Yes, It’s been six months since I posted on my blog. Did anyone notice?
I took a sabbatical as I maneuvered through my corneal transplants. I needed to focus on the surgeries and recoveries while balancing my freelance work, so other writing and marketing Embracing Hope took a back seat. After Monday’s post-op check, I can get back into the swing of things.
First, both surgeries were successful! Thank You, Lord! I was fairly confident going in because of my ophthalmologist’s experience. He’s a nice guy with a tad bit of a sense of humor. For example, since the entire procedure is through a high-powered microscope using tiny instruments, my husband asked how he did such intricate surgery. “Uncaffeinated hands,” my doc deadpanned.
The only disappointment hubby had was after the doc took out the suture, he lost “sight” of it so we couldn’t see what it looked like. But since the suture is one-quarter the size of a human air, we excused him. It was pretty funny to see him scrutinizing the tweezers then the floor in search of it, for dramatic effect of course.
The surgeries were easy as I was under conscious sedation, which means you’re awake, but don’t care that he’s using tiny sharp instruments on your eye. Eye-numbing drops certainly help! Spending the first night flat on my back was the hardest part. I didn’t sleep so I prayed, sang some hymns in my mind (I’m a terrible singer.), and watched the clock move interminably slowly.
ROAD TO RECOVERY
Recovery was relatively easy, except for the occasional feeling the first couple of weeks that there was a GIANT eyelash in my eye. The biblical reference to “removing the plank” out of my eye kept springing to mind. I had an air bubble in my eye to hold the graft into position, so vision was very distorted at first, but the bubble absorbed in about a week.
Once I noticed what turned out to be a tiny broken blood vessel in my eye, which can happen just by sneezing, said the PA after I called in a near-panic. It cleared up in a few days.
I had dry eye, which is a complete paradigm shift from the over-abundance of fluid caused by Fuch’s Dystrophy. I use lubrication gel occasionally.
I experienced a couple of weeks of extreme light sensitivity. It was so extreme, that on a road trip to Iowa I was unable to look out the windshield even with my Roy Orbison/Stevie Wonder sunglasses. I had my eyes closed most of the trip. But it gradually improved to where I can now go without sunglasses in cloud cover.
PATIENCE PAYS OFF
Improvement in clarity can take months or even years, so it was barely noticeable at first. Then one day about six weeks after the first surgery in January, I looked at my cell phone and the bright colors and sharpness literally gave me a start. I quickly noticed other things were brighter and sharper: TV, green trees, blue skies, purple lilacs, a white eyebrow hair.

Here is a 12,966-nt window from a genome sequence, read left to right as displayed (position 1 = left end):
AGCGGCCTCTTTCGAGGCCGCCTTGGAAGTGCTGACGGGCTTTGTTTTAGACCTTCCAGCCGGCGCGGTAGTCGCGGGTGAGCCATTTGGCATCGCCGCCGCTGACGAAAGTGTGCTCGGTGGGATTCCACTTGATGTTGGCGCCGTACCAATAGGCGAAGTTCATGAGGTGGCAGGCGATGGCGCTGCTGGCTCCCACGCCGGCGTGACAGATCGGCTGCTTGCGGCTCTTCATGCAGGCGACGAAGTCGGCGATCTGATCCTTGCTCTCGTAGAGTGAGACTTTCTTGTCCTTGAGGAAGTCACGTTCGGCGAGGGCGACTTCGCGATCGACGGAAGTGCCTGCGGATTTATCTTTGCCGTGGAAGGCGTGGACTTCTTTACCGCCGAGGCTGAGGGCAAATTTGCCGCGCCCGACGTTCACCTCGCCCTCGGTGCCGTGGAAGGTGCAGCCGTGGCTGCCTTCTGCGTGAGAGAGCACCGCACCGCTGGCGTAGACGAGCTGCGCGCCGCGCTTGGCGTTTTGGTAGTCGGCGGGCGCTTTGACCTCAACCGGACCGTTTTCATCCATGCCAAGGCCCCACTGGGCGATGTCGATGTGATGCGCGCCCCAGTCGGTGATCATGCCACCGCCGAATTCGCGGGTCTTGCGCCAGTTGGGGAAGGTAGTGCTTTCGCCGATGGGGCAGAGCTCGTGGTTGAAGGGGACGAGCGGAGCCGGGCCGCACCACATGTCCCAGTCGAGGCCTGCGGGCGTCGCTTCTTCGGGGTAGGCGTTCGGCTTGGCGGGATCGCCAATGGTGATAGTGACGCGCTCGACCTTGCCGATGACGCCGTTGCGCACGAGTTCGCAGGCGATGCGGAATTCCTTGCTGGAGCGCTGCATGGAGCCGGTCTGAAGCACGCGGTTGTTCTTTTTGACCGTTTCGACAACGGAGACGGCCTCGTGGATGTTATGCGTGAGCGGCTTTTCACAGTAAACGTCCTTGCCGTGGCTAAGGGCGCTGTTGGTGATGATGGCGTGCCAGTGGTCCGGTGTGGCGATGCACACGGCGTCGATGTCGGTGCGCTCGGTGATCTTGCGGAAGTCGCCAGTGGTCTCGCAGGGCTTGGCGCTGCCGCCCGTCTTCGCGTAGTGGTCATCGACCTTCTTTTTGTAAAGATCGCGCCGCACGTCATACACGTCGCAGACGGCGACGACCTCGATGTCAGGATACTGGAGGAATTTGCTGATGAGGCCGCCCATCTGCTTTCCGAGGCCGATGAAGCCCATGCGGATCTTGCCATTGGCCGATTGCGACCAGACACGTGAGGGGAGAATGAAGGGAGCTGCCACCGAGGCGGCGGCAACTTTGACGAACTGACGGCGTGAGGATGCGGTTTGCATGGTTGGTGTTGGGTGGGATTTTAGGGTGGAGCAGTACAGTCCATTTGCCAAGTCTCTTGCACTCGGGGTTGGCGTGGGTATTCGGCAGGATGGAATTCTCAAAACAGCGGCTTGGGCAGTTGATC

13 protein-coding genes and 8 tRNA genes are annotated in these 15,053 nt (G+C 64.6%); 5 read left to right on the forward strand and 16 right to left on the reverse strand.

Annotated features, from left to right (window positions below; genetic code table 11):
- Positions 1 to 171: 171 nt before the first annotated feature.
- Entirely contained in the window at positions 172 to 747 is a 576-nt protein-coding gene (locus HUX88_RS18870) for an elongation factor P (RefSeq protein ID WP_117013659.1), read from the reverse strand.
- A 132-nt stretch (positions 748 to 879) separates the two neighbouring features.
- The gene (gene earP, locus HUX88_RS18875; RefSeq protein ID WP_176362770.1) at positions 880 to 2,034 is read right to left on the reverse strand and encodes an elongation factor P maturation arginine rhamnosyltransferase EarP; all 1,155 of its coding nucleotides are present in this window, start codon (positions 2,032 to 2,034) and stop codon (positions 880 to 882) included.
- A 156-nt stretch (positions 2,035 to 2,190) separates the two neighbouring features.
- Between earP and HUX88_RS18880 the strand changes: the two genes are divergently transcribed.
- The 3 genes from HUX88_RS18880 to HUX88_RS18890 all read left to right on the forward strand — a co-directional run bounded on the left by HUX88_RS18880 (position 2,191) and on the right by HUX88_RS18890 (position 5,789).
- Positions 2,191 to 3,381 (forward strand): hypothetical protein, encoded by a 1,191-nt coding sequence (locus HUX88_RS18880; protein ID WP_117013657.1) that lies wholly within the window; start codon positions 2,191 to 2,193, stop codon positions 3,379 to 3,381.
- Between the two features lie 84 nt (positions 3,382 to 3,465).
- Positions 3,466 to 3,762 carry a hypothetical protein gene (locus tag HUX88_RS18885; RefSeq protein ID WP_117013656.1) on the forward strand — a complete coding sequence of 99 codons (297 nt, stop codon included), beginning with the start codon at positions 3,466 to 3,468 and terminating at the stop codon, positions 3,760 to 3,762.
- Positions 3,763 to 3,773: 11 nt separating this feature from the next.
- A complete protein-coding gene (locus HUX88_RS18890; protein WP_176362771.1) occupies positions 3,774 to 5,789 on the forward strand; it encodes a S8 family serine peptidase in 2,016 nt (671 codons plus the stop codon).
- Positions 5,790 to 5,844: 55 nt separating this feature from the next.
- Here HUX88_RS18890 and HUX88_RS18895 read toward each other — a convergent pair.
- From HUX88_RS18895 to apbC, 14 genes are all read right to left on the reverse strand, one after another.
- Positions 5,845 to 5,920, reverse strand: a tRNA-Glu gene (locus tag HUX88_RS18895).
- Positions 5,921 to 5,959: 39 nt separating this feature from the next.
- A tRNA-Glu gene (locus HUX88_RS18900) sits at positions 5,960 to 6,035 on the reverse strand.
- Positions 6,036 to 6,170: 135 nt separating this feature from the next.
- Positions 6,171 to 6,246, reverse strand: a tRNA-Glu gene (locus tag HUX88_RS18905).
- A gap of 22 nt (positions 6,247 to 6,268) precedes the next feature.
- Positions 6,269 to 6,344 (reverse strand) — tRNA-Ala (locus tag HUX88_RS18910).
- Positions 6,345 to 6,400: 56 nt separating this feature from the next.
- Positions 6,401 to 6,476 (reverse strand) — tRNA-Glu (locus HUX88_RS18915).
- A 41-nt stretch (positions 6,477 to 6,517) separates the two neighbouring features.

I’m near-sighted so close-up vision is GREAT. (Corneal surgery doesn’t correct astigmatism since that’s an issue with the retina.) I can clearly read expiration dates on coupons! I’ve put away the magnifying glass and reduced the zoom on my computer to 100 percent. Distance is a work-in-progress, but once I get my updated prescription for glasses next week distance will be greatly improved.
ON THE ROAD AGAIN
I drove a little after the January surgery as the non-surgical eye was good enough. But after surgery on that eye April 4, I didn’t drive AT ALL until the end of May. I didn’t like depending on others for transportation, but I learned it’s OK to ask for help and people were very willing.
My first road trip was to church a mile away, with hubby in the passenger seat to supervise. When the church’s small blue street sign at the corner popped up a half-block away instead of 50 feet, I knew I could drive on my own.
The goal was to make a trip to Iowa June 1-3 alone to see family and have a book-signing. I wasn’t worried about my vision. Maneuvering through road construction and resulting detours on roads I rarely use is what nerved me up. The road trip was a success; the book-signing, not so much. Grrrrr!
THE NEXT STEPS
Because surgery was a transplant, I’m on a routine of steroid eye drops once a day to prevent the small chance of rejection. I’ve become such an expert at using eye drops the last few months that it’s a simple task. And, of course, rubbing my eyes is a big no-no!
My doc told me Monday that I’ll continue to “see” improved clarity for a year or even more. “Really?” I told him. I think the clarity is greatly improved now, so imagine my anticipation at seeing the world with even more brilliant colors and sharpness.
So, this is the last blog entry on my eye-opening adventure. You won’t have to endure all the sight-related clichés, metaphors, and puns. I’m running out of them anyway.
BECOME A DONOR
Although I will never know who my donors were as my grafts came from an eye bank, I thank the donors and families for restoring my eyesight. I also thank the New Brighton Lions for their financial gift to help cover the insurance deductible.
If you haven’t considered becoming an organ donor, please do! It’s as simple as indicating it on your driver’s license. While it made a life-changing experience for me, I can’t fathom what a life-SAVING experience it would be for those in desperate need!